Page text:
On terrorism and gun control

This week the BBC published a piece about an ongoing discussion between Piers Morgan and a Texan who has called for his deportation. The Texan says that Piers is fighting against the constitution by fighting for gun control (and therefore should be deported as non-national fighting to undermine U.S. laws). Piers responds saying that his voice should be protected under freedom of speech. I want to ask: But should it? I guess there are several ways this could be interpreted. One of them would be to consider if Piers is a British subject and not a citizen of the US and therefore because he is not a U.S. Citizen that U.S. laws do not apply to non-citizens and therefore he is not protected by U.S. freedom of speech protections. At which time, if he were deported he could continue his propaganda media campaign from the UK and be just as vocal and active because his role is and instrument and visibility is global in nature not geographically bound - he is a voice of internet proportions. But deportation is an official statement, not just by the institution of government but also by the current ruling party in the U.S. Piers' position seems to be in line with that party's position. So, expecting actions like a deportation from the current party would probably not be an expectation well rewarded. If Piers is indeed a US citizen then his personal voice is protected by the first amendment.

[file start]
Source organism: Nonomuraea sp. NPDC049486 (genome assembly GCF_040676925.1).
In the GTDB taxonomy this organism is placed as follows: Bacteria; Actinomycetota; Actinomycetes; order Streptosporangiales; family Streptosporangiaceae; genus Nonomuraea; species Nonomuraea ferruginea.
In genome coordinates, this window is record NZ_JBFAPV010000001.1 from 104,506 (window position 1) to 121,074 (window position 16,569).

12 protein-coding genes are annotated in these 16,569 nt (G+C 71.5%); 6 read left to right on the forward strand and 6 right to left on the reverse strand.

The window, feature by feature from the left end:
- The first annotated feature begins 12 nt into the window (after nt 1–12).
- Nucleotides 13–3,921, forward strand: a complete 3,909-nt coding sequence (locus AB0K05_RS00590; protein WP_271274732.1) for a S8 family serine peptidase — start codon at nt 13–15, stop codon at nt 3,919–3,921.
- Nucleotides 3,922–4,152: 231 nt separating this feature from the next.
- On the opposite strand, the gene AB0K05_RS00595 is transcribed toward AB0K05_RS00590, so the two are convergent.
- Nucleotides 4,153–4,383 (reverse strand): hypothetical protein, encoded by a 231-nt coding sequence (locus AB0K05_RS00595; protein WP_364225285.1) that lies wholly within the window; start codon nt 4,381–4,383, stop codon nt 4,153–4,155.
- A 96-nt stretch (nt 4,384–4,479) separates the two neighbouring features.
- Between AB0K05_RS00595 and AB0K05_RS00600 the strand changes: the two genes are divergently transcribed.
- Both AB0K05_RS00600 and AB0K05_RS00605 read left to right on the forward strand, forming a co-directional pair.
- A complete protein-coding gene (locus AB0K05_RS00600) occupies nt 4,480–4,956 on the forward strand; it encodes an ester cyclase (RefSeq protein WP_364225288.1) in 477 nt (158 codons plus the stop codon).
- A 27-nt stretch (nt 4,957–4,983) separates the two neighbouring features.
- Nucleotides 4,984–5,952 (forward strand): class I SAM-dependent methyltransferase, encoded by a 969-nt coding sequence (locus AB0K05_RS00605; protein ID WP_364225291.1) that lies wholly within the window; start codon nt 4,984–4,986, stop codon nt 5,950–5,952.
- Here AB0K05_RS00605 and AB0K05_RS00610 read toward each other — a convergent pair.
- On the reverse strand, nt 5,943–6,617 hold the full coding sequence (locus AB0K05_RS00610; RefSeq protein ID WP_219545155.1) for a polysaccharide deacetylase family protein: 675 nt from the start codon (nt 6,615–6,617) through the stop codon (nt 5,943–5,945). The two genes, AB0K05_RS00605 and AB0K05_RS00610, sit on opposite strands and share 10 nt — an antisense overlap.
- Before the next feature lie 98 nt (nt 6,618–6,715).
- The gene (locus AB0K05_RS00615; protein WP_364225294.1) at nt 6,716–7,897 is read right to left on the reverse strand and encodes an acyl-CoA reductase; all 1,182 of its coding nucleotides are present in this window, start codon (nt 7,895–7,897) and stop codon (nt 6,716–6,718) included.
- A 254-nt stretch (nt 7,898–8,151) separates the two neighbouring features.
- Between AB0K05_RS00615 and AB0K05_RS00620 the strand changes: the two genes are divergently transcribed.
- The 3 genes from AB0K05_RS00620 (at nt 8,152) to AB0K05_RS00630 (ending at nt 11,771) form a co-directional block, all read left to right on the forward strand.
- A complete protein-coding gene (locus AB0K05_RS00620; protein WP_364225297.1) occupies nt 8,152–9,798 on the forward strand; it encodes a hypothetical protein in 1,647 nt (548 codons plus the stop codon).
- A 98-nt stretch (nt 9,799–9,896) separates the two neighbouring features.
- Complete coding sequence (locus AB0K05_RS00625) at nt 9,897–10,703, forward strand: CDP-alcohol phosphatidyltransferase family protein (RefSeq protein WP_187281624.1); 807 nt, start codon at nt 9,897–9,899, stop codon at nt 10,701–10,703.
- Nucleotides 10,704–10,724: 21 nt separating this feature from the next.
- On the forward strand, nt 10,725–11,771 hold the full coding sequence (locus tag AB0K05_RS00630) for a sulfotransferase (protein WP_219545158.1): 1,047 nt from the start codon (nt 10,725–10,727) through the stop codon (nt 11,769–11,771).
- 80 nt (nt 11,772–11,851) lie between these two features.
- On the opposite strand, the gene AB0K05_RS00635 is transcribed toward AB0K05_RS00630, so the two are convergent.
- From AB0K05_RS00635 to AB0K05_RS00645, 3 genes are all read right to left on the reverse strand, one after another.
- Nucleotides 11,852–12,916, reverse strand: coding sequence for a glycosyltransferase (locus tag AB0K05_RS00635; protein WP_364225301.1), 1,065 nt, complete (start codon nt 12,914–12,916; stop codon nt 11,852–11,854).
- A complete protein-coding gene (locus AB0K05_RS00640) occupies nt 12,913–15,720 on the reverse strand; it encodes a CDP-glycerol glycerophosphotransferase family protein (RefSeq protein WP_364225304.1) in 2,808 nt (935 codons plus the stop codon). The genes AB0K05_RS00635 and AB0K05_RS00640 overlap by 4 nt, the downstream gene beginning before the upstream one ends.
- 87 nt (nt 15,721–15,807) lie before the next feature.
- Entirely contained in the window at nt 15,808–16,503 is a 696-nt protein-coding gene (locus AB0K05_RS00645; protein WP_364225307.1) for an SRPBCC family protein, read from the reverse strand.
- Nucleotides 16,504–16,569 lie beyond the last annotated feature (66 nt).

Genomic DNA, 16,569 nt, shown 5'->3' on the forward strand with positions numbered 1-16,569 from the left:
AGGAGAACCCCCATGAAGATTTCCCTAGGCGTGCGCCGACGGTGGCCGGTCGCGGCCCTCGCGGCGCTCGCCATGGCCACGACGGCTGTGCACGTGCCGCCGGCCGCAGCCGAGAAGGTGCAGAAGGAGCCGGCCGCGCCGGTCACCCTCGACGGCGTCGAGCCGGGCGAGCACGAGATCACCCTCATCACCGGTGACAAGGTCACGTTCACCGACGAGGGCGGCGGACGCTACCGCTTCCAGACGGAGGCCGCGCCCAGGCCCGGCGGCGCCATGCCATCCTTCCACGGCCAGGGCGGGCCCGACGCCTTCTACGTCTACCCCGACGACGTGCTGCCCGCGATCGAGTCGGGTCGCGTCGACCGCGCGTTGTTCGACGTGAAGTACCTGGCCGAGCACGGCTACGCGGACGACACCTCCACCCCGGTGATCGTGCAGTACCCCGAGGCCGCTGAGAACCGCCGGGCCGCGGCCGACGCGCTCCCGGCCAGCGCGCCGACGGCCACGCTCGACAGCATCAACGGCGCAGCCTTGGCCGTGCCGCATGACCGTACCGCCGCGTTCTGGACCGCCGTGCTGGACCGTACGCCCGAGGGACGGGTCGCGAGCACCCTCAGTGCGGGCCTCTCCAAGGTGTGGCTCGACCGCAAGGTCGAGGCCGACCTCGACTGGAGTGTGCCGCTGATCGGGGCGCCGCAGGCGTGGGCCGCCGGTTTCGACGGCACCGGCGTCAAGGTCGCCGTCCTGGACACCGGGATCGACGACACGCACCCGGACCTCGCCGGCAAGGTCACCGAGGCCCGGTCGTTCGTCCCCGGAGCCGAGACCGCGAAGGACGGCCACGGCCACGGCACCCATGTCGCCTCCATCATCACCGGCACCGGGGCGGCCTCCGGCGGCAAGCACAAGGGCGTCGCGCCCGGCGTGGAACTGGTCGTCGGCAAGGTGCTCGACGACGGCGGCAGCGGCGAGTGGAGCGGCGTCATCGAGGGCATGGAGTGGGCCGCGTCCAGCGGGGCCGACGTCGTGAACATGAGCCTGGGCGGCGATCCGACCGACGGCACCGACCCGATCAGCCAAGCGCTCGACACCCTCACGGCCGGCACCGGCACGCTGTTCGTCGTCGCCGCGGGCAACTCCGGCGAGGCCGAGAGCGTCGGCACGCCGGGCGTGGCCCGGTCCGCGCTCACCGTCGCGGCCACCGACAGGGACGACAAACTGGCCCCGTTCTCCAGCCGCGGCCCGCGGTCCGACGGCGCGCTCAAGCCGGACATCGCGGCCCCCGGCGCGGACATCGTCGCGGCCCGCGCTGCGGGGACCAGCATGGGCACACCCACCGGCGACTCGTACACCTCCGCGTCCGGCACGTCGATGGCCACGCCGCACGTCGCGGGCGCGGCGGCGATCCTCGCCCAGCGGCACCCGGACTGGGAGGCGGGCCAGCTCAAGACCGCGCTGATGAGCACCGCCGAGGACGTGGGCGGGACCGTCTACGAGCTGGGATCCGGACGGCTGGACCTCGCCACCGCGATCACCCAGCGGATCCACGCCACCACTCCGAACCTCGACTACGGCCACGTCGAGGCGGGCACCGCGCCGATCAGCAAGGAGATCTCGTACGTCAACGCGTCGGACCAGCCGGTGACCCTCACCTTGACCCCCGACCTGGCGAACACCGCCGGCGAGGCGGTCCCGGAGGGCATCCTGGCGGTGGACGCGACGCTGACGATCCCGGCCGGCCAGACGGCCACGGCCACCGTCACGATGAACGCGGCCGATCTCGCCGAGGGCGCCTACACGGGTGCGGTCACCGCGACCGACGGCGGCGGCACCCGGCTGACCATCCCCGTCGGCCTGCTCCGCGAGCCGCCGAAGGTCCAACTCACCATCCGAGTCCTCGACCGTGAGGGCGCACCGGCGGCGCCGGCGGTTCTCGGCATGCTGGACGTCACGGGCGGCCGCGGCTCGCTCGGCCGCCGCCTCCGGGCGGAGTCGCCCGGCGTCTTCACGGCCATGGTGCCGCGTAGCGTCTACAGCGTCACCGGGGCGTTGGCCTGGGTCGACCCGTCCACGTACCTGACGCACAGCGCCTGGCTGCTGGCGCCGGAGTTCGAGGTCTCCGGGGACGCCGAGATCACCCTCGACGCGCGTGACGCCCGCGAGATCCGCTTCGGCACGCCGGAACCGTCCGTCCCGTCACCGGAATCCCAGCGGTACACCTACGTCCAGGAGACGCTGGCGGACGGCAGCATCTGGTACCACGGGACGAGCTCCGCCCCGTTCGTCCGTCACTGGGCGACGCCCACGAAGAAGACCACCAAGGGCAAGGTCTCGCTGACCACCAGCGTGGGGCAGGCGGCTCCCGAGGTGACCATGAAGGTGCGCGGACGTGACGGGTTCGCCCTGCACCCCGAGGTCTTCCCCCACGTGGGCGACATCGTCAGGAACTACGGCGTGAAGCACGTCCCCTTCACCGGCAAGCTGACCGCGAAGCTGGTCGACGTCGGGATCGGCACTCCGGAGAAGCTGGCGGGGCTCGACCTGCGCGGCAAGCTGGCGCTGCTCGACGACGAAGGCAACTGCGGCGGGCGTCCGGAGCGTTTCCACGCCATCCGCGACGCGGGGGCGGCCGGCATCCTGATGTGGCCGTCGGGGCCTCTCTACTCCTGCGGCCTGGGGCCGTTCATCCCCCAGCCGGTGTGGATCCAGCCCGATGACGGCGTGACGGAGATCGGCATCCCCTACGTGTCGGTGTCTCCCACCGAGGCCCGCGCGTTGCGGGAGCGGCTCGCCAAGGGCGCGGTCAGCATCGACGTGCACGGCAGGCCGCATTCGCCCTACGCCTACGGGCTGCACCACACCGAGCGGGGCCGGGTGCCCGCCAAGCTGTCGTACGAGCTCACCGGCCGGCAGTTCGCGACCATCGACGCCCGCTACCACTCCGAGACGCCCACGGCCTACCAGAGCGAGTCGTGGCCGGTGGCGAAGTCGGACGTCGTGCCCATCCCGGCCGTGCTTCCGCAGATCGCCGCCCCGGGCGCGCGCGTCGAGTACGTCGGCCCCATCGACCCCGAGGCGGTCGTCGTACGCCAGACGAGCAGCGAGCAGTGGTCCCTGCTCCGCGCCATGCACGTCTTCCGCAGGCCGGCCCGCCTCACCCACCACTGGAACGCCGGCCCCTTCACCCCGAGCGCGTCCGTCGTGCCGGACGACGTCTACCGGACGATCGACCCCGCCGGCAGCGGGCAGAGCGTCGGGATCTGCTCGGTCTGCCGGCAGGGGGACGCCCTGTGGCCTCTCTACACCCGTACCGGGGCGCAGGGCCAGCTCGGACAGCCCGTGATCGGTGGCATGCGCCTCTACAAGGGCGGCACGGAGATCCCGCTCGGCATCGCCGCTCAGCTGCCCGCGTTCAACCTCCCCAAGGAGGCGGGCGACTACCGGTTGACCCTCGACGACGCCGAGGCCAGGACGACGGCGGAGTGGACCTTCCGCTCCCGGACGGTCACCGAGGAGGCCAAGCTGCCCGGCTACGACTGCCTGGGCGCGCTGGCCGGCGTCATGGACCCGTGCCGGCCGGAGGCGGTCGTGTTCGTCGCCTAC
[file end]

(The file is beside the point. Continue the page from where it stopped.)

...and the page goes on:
However another way to look at the situation is: is he in this capacity speaking from his personal capacity? Or is he speaking from the capacity of the organization from which he is hired? If he is hired to say these things, that is speaking from his professional capacity, then is he still protected under the first amendment, if the corporation is a US corporation? For that matter is anything said using a US company's communication platform a US concern. --> so a use of Twitter or YouTube is that freedom of speech even if it is used by a person of non-US citizenship?

Special ops pretending to be humanitarian aid…

So, missionaries (like those with SIL International) and NGOs have been accused of being affiliated with the CIA beforeCitations 1 and 2 are from Wikipedia article on SIL International.. But the recent announcement that a doctor helped the CIA has some serious implications, what about his Hippocratic oath? Doctors and humanitarian aid workers build trust with people. In some places this trust is hard earned and much unappreciated when someone (or organization) piggy backs on these relationships without consent, as was recently reported in The Atlantic. It would seem that for all the cries for ethics that academics make that this issue should be more in uproar than it currently is. I understand that war is war and that in war trust is just another item to be taken advantage of, but that is what terrorists do. Isn’t the difference between peace keeping and terrorism a matter of ethics?